In September, Ebert-Gray signed a letter calling Trump’s criticism of Yovanovitch “shocking and inappropriate,” adding next to her signature: “The views expressed are my own and not necessarily those of the U.S. government.”
It is normal for presidents to place career State Department employees in countries that are complex or esoteric, which amount to some two-thirds of appointments.
But in the Trump administration, career Foreign Service employees are serving as Senate-confirmed ambassadors in numerous countries where Obama placed a political appointee. Those countries include Azerbaijan, Barbados, Botswana, Burma, Cambodia, Paraguay, Romania, Slovakia, and South Sudan, the DCNF analysis found.
In most of those cases, Trump nominated the career employees for ambassadorships and the Senate confirmed them, while in others, Obama had political ambassadors and then replaced them with career Foreign Service officers before leaving office.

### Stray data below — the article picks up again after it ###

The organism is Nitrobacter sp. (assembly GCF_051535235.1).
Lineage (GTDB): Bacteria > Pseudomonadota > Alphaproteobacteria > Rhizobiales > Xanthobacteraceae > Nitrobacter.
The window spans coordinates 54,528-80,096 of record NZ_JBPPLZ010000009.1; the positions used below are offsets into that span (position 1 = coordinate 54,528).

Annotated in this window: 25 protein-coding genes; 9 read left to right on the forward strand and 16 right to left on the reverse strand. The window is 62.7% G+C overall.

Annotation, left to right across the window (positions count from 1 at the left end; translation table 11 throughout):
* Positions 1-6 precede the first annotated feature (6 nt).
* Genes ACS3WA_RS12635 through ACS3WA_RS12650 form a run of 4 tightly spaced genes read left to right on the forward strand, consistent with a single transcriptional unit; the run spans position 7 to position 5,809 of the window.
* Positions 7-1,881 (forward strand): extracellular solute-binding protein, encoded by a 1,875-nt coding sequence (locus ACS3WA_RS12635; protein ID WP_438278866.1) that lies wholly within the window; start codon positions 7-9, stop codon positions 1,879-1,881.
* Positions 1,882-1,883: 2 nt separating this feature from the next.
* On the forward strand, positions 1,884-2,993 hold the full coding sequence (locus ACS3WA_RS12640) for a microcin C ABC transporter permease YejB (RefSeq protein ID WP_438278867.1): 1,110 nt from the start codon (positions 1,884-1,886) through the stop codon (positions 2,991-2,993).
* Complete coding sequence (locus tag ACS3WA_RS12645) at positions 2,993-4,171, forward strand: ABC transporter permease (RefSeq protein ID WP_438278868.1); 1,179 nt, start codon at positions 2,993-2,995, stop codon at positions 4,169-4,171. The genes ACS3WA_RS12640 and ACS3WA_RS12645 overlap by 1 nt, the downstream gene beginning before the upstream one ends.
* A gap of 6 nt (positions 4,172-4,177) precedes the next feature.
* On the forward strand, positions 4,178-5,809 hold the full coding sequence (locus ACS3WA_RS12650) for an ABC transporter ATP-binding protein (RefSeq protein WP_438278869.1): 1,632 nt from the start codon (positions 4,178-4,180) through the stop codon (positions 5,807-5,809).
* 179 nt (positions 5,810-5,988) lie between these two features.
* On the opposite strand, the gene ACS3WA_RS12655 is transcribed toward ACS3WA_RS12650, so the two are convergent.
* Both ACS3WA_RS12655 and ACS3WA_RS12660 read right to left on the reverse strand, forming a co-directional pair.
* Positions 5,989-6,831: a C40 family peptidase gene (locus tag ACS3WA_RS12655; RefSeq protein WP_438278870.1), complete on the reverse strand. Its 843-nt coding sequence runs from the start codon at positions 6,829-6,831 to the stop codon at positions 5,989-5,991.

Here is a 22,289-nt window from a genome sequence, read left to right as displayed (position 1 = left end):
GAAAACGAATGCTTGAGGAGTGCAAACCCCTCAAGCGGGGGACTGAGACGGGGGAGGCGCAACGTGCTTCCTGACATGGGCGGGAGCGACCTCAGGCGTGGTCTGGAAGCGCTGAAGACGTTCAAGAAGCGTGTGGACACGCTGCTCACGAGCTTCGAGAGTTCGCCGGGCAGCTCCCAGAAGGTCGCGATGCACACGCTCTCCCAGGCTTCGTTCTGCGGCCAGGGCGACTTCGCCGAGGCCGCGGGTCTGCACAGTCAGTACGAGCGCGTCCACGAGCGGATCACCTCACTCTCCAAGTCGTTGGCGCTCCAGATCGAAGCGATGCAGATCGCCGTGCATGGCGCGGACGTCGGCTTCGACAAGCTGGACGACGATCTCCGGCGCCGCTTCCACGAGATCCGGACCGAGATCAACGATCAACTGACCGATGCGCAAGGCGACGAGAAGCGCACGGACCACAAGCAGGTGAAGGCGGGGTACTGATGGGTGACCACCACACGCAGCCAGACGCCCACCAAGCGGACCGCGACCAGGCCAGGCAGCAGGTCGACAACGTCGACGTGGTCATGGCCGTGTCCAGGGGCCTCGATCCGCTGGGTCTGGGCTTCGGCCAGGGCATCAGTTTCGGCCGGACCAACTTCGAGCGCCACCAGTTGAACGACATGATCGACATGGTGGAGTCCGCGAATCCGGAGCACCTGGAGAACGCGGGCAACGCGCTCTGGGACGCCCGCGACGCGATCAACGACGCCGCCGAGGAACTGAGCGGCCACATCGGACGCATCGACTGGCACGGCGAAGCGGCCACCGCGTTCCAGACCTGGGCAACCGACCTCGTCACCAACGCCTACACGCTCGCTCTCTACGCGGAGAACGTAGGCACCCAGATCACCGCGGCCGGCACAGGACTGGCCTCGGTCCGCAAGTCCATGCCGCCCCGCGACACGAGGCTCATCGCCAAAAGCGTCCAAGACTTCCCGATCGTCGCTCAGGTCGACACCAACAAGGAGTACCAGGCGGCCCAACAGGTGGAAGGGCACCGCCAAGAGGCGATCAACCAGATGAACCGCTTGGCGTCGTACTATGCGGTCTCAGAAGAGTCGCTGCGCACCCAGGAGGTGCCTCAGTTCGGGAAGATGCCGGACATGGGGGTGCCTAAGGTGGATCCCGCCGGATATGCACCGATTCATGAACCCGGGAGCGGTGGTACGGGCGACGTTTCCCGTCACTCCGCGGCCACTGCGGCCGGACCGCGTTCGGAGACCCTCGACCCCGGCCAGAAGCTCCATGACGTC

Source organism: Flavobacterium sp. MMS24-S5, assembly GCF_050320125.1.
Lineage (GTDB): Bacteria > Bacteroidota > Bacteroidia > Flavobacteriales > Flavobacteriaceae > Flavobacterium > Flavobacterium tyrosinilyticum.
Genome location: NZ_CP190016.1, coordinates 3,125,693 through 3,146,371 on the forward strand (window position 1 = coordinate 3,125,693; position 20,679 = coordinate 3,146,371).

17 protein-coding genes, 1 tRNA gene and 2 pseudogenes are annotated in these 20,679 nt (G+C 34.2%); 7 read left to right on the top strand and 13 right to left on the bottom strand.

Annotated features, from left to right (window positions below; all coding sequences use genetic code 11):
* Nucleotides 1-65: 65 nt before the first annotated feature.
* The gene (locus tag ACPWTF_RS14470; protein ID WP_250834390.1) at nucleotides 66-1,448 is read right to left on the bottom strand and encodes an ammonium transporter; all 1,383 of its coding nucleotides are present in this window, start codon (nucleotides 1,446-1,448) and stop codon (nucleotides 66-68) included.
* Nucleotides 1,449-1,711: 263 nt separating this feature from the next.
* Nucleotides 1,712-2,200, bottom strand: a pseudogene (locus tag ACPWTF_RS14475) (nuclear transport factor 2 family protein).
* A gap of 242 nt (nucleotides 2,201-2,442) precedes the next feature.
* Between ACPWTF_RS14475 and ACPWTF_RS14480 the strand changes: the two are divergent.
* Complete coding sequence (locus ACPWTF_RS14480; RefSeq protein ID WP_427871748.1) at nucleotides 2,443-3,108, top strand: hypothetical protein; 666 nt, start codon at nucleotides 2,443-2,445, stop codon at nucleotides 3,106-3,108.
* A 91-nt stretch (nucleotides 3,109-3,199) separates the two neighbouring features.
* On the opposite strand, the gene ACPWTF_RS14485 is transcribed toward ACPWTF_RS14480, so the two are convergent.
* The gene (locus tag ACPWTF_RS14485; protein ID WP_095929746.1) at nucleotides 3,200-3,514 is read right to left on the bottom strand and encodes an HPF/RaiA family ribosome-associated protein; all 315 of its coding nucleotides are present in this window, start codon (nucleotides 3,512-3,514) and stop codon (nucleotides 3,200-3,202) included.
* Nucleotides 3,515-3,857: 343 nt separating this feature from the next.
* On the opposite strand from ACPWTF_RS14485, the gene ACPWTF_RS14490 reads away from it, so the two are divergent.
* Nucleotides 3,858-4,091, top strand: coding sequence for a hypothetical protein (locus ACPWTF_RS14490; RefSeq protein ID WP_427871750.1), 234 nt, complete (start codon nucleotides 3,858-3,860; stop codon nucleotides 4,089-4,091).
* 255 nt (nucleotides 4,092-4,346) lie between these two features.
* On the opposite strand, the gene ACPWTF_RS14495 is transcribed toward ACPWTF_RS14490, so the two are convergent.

“‘Personnel is policy’ is a cliche, but a true cliche. No administration can adequately advance its policy priorities unless they have people that believe in and strongly advocate for them,” Brett D. Schaefer, an expert in international appointments with the conservative Heritage Foundation, told the DCNF.
All presidents “want someone that’s aligned with them,” Schaefer said. “It’s easier for Democratic administrations to put career people in because [career State department employees] tend to share their outlook,” he continued.
George Nesterczuk, who served as associate director of the Reagan administration’s Office of Personnel Management, told the DCNF that “you’ll find no conservatives in the foreign service.”